But it's hard for me to imagine anything worse than the disaster that we call the Carter administration. In our democracy, it's hard for one man to cause too much damage, but in 4 years he made an absolute mess of everything he touched, and still does. The guy must be jinxed or something. He is hands down the winner for worst ever.

As for Congress, this is much more than Iraq. I have a hard time believing that if Congress ended the war their popularity would surge. I don't think so.

Dan Trabue said...

Note that I didn't say the worst president, just one of the worst. I'd agree that LBJ was pretty bad. As was the first Johnson. And Truman's bombing of Hiroshima/Nagasaki (setting the highmark for acts of terrorism) alone ranks him as one of the worst ever.

And note: That's three horrible Democrats I've listed right along with Bush (although I'd suggest that Reagan was in the top five hall of shame) - so I at least can't be accused of partisanship.

John Washburn said...

"And Truman's bombing of Hiroshima/Nagasaki (setting the highmark for acts of terrorism) alone ranks him as one of the worst ever."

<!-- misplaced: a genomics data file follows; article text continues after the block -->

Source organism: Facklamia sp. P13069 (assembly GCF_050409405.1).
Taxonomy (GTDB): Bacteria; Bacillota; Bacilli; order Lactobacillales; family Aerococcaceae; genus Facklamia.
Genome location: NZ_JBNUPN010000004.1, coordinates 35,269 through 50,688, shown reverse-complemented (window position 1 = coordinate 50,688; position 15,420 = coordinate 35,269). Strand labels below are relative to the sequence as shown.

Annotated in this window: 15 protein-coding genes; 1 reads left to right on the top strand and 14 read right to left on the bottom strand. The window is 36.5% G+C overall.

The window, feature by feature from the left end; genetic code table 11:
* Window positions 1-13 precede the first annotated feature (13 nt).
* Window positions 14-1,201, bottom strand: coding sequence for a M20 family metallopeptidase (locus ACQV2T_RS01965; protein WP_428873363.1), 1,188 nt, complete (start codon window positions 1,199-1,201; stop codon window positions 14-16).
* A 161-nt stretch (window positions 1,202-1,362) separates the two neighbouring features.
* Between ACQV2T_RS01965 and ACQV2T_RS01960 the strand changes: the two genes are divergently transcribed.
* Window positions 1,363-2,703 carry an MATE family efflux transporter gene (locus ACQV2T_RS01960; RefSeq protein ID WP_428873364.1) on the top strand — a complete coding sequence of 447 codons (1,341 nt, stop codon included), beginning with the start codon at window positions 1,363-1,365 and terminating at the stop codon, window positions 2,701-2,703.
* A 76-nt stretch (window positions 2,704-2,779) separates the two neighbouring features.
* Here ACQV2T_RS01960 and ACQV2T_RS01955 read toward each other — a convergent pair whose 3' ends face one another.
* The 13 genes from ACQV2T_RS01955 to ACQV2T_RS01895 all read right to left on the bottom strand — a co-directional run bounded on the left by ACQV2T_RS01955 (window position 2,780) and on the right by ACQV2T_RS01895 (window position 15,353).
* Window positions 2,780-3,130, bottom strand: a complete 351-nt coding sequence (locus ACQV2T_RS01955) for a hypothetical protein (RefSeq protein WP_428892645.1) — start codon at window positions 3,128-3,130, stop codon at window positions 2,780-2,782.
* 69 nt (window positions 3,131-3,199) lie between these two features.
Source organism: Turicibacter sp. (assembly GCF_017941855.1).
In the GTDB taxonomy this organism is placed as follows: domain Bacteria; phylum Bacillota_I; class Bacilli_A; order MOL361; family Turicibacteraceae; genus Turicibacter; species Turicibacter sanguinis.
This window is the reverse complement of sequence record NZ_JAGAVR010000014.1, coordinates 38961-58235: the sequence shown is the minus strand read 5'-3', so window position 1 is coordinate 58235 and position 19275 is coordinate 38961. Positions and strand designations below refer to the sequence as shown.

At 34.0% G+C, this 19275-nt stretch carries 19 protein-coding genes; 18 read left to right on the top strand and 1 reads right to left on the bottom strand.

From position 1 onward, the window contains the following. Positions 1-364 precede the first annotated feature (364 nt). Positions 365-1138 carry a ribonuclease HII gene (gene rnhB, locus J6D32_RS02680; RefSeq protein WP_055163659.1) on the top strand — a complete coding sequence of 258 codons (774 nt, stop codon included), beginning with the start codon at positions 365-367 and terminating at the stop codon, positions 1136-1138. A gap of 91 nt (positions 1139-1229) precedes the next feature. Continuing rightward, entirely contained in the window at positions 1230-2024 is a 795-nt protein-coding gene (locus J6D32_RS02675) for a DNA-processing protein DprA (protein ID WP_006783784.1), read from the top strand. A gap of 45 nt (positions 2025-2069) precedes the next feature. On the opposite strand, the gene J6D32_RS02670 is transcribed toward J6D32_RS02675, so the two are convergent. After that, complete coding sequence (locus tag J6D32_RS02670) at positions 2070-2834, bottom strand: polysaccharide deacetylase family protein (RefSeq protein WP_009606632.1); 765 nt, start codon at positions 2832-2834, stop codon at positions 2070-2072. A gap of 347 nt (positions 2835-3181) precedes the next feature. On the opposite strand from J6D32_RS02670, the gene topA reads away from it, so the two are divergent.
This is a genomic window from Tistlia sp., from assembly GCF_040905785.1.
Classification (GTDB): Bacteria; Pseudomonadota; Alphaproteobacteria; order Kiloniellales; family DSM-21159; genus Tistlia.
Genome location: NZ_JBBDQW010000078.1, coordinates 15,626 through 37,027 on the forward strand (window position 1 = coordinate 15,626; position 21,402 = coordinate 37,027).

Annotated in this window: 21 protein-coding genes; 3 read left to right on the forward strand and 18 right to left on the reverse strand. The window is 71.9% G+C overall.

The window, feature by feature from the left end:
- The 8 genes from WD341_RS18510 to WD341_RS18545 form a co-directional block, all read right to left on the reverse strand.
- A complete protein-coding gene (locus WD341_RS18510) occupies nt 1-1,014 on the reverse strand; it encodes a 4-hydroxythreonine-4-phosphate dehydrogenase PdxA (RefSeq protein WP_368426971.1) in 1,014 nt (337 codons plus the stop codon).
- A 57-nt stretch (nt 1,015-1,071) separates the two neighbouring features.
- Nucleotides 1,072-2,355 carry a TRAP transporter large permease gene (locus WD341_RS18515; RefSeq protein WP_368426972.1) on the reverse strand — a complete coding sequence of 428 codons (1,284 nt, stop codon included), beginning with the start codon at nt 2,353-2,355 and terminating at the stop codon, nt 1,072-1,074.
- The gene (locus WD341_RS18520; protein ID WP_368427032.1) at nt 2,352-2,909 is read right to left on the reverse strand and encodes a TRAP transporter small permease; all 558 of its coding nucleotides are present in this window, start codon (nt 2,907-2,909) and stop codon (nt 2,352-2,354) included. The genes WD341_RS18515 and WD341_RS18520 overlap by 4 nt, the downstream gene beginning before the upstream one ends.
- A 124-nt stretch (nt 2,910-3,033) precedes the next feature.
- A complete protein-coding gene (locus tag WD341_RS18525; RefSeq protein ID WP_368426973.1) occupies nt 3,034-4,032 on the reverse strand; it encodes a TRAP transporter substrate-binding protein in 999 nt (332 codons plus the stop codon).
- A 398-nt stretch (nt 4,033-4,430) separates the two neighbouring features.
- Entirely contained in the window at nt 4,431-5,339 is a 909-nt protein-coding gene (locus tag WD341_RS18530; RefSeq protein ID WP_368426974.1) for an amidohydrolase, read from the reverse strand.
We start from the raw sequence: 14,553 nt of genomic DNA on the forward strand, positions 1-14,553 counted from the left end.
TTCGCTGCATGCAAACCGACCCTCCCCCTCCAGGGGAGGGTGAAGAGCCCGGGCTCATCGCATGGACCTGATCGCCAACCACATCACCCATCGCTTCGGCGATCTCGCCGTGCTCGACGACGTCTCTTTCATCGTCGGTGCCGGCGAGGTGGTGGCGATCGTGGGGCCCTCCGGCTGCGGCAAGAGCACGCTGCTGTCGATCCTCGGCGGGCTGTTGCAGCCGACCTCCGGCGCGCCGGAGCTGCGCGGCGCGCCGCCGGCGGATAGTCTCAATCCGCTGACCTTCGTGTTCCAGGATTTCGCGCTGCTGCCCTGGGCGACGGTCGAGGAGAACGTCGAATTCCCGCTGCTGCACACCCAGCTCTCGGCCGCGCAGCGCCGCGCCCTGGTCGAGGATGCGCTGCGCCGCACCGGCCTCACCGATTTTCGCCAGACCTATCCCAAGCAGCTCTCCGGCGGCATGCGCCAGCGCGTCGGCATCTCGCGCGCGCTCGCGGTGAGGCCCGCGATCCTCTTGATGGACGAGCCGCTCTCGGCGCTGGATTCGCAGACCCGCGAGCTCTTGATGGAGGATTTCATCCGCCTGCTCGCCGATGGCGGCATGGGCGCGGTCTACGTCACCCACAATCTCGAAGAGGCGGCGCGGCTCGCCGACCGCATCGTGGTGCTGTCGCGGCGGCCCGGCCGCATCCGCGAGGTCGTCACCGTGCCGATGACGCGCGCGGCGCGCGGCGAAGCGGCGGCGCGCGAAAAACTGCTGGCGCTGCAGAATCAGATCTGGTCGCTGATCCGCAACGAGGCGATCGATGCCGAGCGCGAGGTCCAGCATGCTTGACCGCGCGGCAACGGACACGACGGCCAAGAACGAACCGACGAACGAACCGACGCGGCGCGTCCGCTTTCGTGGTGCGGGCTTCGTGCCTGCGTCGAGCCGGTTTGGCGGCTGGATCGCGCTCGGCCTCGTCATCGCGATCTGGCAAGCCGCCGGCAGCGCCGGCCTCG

That has to be one of the most ridiculous things I have ever read, and I read Hillary Clinton's book!

Terrorism? That's insanity on a Gore level. I guess we should have voted to end funding on that war too. Or redeployed, or surrendered, or whatever it is you appeasers like to do.

Terrorism? Talk about a warped knowledge of history. Do you have any idea how many lives Truman saved? Or does it not matter to you?

Dan Trabue said...

"Do you have any idea how many lives Truman saved?"

No. No one does, since we can't predict what hasn't happened. I DO know that many - including Truman's own generals - said that the bombing of the two cities was not a military necessity.

What I DO know is that the US targeted and killed hundreds of thousands of innocent civilians - again, setting a shameful highwater mark for terrorizing civilians (and if that isn't terrorism, I don't know what is) that has gone unmatched in history.